Ethan Allen Highway (Route 7) view north from Oak Tree Lane. (Rendering courtesy of the Branchville Transit Oriented Development Plan)
The town of Ridgefield, Conn., has received the green light from the state Department of Transportation (CTDOT) to go ahead with a years-long project to improve the walkability of its Branchville neighborhood.
CT Insider reported Feb. 26 that the $2.3 million streetscape project is set to begin in a few months.
The area is nestled in the foothills of the Berkshire Mountains in the state's far southwest.
The work involves creating a sidewalk starting at the Wilton-Ridgefield line, and heads north on U.S. Highway 7. It will continue north to Tusk & Cup Fine Coffee, to the intersection with Conn. Highway 102. There will be a walking bridge over a brook, and the sidewalk will continue north across the street.
"The width of [Conn.] 102, where it meets [U.S.] 7 will be narrowed so you won't have to run out of breath trying to get across there," Ridgefield First Selectman Rudy Marconi told CT Insider. "There will be walking signs, crosswalks, and the sidewalk will continue up to the Norwalk River. Another sidewalk will continue all the way up Florida Road as well, with a crosswalk over to the Ancona Plaza."
The project also includes installing decorative lighting and the realignment of the Conn. 102 and U.S. 7 interchange with new traffic signalization and crosswalks at the intersection.
"This is about the future of Branchville and getting the infrastructure in place to actually begin a transit-oriented development that will have multi-family housing, a train station, and bus service on U.S. 7," Marconi explained. "It's an improvement, an investment in Branchville."
A grant for the project was obtained through the Transit Alternative Program, where the town had to match 20 percent — about $400,000 — already approved by Ridgefield voters.
J. Iapaluccio Inc., based in Brookfield, Conn., is expected to build the streetscape. The company is an experienced, full-service civil and site contractor.
Marconi told CT Insider that once the contract is signed with the bidder, he will have more information about the overall Branchville revitalization project's start date.
He added the project is necessary to develop Branchville for the future.
"It's looking at how do we keep cars off the roads, reduce the carbon footprint, provide transportation, the electrification of the Branchville line," Marconi explained. "All of it is how we provide housing and a living environment that is clean and enjoyable. That's the long-term vision for Branchville."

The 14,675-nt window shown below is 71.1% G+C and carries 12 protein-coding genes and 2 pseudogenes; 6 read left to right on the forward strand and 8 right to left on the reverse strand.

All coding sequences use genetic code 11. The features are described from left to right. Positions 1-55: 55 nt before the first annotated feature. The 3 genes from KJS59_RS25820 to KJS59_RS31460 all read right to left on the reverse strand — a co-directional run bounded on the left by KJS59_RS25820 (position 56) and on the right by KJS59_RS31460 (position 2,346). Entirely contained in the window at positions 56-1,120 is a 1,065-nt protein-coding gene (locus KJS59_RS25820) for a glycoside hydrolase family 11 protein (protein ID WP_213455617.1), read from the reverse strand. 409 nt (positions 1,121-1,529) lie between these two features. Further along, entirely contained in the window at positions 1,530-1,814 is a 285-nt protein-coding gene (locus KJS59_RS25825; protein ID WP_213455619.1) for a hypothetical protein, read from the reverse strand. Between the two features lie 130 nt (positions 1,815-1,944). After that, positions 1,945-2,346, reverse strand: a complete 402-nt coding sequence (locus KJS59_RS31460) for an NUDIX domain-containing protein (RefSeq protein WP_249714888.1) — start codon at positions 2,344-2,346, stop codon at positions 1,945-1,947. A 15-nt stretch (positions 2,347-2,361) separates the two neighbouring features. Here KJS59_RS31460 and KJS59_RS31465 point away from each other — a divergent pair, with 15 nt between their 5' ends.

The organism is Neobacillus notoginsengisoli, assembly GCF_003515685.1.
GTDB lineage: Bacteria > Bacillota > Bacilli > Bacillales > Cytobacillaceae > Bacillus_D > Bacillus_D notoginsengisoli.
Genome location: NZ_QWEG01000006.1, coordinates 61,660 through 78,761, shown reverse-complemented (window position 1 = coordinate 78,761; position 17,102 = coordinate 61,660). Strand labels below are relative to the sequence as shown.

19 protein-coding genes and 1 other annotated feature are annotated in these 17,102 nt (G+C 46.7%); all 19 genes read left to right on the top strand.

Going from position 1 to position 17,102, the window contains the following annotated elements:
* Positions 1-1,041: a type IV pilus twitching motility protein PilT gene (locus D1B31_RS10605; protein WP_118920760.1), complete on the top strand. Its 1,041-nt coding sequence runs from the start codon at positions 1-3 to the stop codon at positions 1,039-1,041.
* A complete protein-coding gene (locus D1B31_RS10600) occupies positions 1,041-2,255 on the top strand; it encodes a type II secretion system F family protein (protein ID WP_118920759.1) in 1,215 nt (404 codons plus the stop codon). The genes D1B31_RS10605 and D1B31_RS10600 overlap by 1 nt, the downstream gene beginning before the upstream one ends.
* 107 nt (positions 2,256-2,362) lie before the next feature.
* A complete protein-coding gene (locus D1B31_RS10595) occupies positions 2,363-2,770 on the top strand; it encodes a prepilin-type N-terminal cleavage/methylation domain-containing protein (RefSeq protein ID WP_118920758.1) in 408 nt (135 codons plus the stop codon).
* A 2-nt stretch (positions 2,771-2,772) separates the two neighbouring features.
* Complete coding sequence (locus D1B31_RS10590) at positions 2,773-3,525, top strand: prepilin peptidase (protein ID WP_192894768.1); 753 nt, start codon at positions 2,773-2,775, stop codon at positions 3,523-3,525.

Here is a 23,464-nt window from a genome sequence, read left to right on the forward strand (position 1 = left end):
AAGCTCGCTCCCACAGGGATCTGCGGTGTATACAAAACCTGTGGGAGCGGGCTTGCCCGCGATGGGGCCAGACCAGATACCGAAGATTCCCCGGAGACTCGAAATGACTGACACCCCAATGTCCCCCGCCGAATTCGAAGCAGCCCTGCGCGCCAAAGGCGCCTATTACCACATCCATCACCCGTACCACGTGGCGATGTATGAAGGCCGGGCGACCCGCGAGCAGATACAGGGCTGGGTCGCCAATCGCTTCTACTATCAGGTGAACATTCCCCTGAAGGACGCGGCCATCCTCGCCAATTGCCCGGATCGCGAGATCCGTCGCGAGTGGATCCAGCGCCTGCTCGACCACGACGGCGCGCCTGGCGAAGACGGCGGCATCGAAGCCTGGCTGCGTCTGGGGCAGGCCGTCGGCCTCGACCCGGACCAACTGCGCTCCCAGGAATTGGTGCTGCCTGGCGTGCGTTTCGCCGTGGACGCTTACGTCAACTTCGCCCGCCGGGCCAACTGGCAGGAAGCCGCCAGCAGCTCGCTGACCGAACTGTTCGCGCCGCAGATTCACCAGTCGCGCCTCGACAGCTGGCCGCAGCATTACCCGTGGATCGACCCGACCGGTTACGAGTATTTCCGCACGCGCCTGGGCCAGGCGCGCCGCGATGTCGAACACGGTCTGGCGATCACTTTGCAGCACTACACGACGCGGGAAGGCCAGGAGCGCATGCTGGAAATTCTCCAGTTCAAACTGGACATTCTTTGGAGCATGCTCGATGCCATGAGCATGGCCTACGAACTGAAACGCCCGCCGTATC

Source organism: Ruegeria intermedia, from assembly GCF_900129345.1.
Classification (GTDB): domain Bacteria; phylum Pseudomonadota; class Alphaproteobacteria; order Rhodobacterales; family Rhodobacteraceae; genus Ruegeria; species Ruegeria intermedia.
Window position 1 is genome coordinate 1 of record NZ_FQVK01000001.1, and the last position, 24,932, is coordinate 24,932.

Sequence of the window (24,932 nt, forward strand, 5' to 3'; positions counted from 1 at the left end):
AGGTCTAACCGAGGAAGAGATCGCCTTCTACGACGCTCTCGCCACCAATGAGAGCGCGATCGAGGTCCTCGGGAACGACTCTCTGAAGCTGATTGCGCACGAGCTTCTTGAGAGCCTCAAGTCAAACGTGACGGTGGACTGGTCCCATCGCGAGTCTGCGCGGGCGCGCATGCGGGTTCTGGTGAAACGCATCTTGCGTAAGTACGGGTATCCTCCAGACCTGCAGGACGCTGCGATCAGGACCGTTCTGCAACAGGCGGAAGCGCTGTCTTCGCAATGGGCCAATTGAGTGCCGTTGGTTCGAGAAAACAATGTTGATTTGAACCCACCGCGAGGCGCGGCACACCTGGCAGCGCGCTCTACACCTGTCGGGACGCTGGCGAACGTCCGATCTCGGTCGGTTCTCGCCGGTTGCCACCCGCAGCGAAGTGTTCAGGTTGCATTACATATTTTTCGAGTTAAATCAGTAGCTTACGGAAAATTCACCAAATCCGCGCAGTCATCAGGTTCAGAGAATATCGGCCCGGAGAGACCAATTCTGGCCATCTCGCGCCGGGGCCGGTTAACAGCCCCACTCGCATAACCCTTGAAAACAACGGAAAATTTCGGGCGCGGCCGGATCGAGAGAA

Village's Legacy Demands an Upgrade
The village of Branchville is rich in historic resources. Of the approximately 50 buildings that lie within the project's focus area, 80 percent are greater than 50 years old, according to a Transit Oriented Development (TOD) study done a few years ago by the Town of Ridgefield.
The earliest buildings within the focus area lie along West Branchville Road and Portland Avenue on the hill east of the train tracks. These buildings date from the 18th, 19th and 20th centuries and display, to name just a few, Federal, Greek Revival, Colonial Revival and Italianate architectural forms.
Marconi said with the revitalization project, he is trying to create a more "pedestrian-friendly community" in that historic area of town.
"Branchville has been the forgotten child for many, many years," he noted. "This finally is going to begin after years of applications and studies. We're finally putting a shovel in the ground to make some improvements."
Bridge Replacement, Wider Track Crossing Ahead
The second part of the Branchville project involves the design of a new bridge at Depot Road. Marconi explained that the design phase is 90 percent complete for the structure at the intersection of U.S. 7 and Conn. 102.
After that bridge is replaced, a new one will be constructed on Portland Avenue, he added. Nearby will be a new intersection with a left turn lane and a thru lane, in addition to a widening of the railroad-track crossing at Portland Avenue.
Marconi said that part of the project should begin later this year and continue over the next three to four years.
"It's all to improve the train station, traffic movement, (and) pedestrian movement," he explained.
According to Marconi, U.S. Rep. Jim Himes, through the Western Connecticut Council of Governments, recently told the state that a grant of $200,000 is being earmarked to study the feasibility of connecting Branchville to the Georgetown-Redding sewer plant.
Like the funds already allocated to the wider project, this grant, too, is for the purpose of revitalizing the Branchville neighborhood of Ridgefield.
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